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I have a quite complex PHP application, but XDebug helped to track the problem down to a point, where I don't understand PHP anymore. I try to elaborate on the hopefully relevant core of the issue.

There is a class hierarchy ModelCore->Model->LMC->MC. In LMC there is an insert() method, which has the following line of code:

if($this->createEntry($mKey)) return $this->getEntry($mKey);

The getEntry method is also defined in LMC:

function getEntry($mKey){
   if(array_key_exists($mKey, $this->aItemList) || $this->createEntry($mKey)) return $this->aItemList[$mKey];
   return false;

createEntry is abstract in LMC and defined in MC:

function createEntry($mKey){
   if(array_key_exists($mKey, $this->aItemList) && ($this->aItemList[$mKey] instanceof LCI))
      return false;
   $this->aItemList[$mKey] = new $this->sItemClass($this,$mKey,(!array_key_exists($mKey,$this->aData))? LCI::Appended : LCI::Unread);
   return ($this->aItemList[$mKey] instanceof LCI);

LCI is another class unrelated to the tree shown above. sItemClass is a proper sub-class of LCI. So what is happening?

createEntry is supposed to return false, if $this->aItemList already has an entry for the same key, which is of type LCI. Otherwise it will create such an entry. Considering the first line shown, getEntry will only be called, if such an entry has been created and is of proper type. The conditional therein however does not find the entry and can create the entry anew, which of course does not result in a second entry in the array.

The key value used in the tests is 16 produced through a floatval.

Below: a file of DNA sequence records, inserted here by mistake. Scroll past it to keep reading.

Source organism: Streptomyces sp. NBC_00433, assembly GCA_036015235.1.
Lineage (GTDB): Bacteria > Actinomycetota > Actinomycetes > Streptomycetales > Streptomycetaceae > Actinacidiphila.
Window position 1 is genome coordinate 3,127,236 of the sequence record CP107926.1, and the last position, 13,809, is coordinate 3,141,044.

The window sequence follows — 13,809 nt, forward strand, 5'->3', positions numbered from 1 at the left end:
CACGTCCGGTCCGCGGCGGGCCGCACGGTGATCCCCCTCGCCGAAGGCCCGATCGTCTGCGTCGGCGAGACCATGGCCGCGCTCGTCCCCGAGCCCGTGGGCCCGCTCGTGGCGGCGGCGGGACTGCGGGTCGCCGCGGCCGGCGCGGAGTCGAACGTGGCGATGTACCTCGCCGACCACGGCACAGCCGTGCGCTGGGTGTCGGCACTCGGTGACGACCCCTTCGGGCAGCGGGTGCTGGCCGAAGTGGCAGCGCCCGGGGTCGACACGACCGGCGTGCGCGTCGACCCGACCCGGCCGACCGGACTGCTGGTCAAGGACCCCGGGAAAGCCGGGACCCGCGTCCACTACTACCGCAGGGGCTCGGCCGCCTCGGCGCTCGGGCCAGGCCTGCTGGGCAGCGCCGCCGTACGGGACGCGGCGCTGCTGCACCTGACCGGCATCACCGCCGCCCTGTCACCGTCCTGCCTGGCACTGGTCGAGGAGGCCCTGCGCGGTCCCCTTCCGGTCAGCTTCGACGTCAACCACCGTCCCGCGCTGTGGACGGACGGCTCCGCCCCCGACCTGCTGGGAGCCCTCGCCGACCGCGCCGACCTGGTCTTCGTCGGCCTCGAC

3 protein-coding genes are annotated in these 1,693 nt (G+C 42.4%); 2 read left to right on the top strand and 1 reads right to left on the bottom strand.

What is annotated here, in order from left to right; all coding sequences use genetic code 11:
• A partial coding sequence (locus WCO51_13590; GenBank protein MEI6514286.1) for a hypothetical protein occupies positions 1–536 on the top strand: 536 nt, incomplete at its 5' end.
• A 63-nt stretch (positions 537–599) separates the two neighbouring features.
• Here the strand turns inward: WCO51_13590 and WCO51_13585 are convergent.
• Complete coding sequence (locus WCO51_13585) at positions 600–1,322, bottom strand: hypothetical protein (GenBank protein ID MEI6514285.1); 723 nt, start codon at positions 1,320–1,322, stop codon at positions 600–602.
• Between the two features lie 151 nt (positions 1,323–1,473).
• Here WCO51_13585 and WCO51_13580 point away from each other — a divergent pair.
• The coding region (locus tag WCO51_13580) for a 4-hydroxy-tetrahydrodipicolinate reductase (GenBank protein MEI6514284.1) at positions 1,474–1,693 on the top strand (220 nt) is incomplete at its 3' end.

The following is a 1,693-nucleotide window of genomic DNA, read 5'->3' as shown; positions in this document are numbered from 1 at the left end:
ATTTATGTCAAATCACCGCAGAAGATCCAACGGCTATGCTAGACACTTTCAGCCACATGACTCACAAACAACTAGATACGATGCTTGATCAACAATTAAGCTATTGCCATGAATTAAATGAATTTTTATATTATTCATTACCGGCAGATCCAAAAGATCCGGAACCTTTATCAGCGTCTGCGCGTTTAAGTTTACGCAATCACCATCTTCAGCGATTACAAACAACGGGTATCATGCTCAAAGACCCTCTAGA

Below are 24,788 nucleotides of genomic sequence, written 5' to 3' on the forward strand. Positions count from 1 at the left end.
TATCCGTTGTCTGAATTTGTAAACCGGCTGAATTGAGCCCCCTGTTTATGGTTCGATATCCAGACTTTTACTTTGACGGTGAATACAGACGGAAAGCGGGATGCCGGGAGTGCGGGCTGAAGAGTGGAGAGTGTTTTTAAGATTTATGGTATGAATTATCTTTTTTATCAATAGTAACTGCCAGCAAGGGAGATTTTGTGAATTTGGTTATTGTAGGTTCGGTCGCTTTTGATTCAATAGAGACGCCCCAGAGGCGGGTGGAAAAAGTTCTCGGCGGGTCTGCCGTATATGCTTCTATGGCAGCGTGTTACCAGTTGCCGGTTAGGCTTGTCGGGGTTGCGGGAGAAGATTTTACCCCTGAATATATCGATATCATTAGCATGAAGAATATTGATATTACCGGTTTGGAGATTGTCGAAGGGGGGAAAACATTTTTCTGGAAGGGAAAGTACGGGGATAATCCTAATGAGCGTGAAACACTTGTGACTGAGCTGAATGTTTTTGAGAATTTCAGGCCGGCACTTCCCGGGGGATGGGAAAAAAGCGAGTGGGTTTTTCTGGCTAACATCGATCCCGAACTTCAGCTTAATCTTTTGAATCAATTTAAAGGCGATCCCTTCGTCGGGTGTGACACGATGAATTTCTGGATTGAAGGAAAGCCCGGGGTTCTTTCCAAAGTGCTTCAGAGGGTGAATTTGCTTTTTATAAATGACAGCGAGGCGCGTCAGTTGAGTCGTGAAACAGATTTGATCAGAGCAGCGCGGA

Any ideas what is going on there?

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This may just be an aside.. but you should never compare floats. There is no guarantee that floatval('16') == floatval('16'); This is a standard programming practice, and PHP is no different. –  John Green Jun 28 '12 at 23:30
Just to simplify understanding your code (and also to drive down some repetition), why not subsume the isEntry() functionality into a proper method? –  Jared Farrish Jun 28 '12 at 23:30
In reference to my earlier comment... here's what the PHP manual says about float comparison: php.net/manual/en/language.types.float.php –  John Green Jun 29 '12 at 0:01

1 Answer 1

Thanks to John Green I changed the key of my database to a string and it works perfectly. In fact, I was hunting down another problem. MC is a model and is passed as a reference to a view. At the end of the day I had differing values of the LCI instances in MC->aItemList[16] for the model constructed originally and the reference held in the view. In fact the LCI was constructed without any data, which should not be possible given the CTOR. But this problem also disappeared.

Lessons learned:

  • checking floats for equality in PHP seems to be more troublesome than it usually is (never seen before that $a != $a, anywhere!)
  • the result of array_key_exists() may be incongruent with the index access [] when using floats
  • using floats as array indices might have side-effects beyond simple mis-association and beyond imagination

Thanks for checking the code and excluding the impossible to reveal the truth, no matter how improbable it seemed.

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